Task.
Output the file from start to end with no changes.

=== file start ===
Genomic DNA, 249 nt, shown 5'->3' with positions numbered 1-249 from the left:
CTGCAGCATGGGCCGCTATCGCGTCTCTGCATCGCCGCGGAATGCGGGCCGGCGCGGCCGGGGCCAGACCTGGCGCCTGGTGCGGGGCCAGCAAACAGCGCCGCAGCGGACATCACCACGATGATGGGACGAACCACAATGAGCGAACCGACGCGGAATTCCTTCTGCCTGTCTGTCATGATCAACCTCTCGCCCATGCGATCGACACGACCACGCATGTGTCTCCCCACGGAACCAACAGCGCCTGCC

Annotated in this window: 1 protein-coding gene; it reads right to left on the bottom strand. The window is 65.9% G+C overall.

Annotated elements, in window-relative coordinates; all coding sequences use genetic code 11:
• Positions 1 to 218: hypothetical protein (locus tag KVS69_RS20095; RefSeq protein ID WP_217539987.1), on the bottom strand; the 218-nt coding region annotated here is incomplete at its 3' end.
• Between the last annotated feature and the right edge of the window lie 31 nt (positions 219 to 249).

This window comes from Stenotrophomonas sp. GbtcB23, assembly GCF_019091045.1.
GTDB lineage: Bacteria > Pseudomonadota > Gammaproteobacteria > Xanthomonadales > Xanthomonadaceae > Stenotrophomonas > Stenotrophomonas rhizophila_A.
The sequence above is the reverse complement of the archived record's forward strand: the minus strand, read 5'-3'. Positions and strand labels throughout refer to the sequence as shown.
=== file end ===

Genomic DNA, 249 nt, shown 5'->3' with positions numbered 1-249 from the left:
CTGCAGCATGGGCCGCTATCGCGTCTCTGCATCGCCGCGGAATGCGGGCCGGCGCGGCCGGGGCCAGACCTGGCGCCTGGTGCGGGGCCAGCAAACAGCGCCGCAGCGGACATCACCACGATGATGGGACGAACCACAATGAGCGAACCGACGCGGAATTCCTTCTGCCTGTCTGTCATGATCAACCTCTCGCCCATGCGATCGACACGACCACGCATGTGTCTCCCCACGGAACCAACAGCGCCTGCC

Annotated in this window: 1 protein-coding gene; it reads right to left on the bottom strand. The window is 65.9% G+C overall.

Annotated elements, in window-relative coordinates; all coding sequences use genetic code 11:
• Positions 1 to 218: hypothetical protein (locus tag KVS69_RS20095; RefSeq protein ID WP_217539987.1), on the bottom strand; the 218-nt coding region annotated here is incomplete at its 3' end.
• Between the last annotated feature and the right edge of the window lie 31 nt (positions 219 to 249).

This window comes from Stenotrophomonas sp. GbtcB23, assembly GCF_019091045.1.
GTDB lineage: Bacteria > Pseudomonadota > Gammaproteobacteria > Xanthomonadales > Xanthomonadaceae > Stenotrophomonas > Stenotrophomonas rhizophila_A.
The sequence above is the reverse complement of the archived record's forward strand: the minus strand, read 5'-3'. Positions and strand labels throughout refer to the sequence as shown.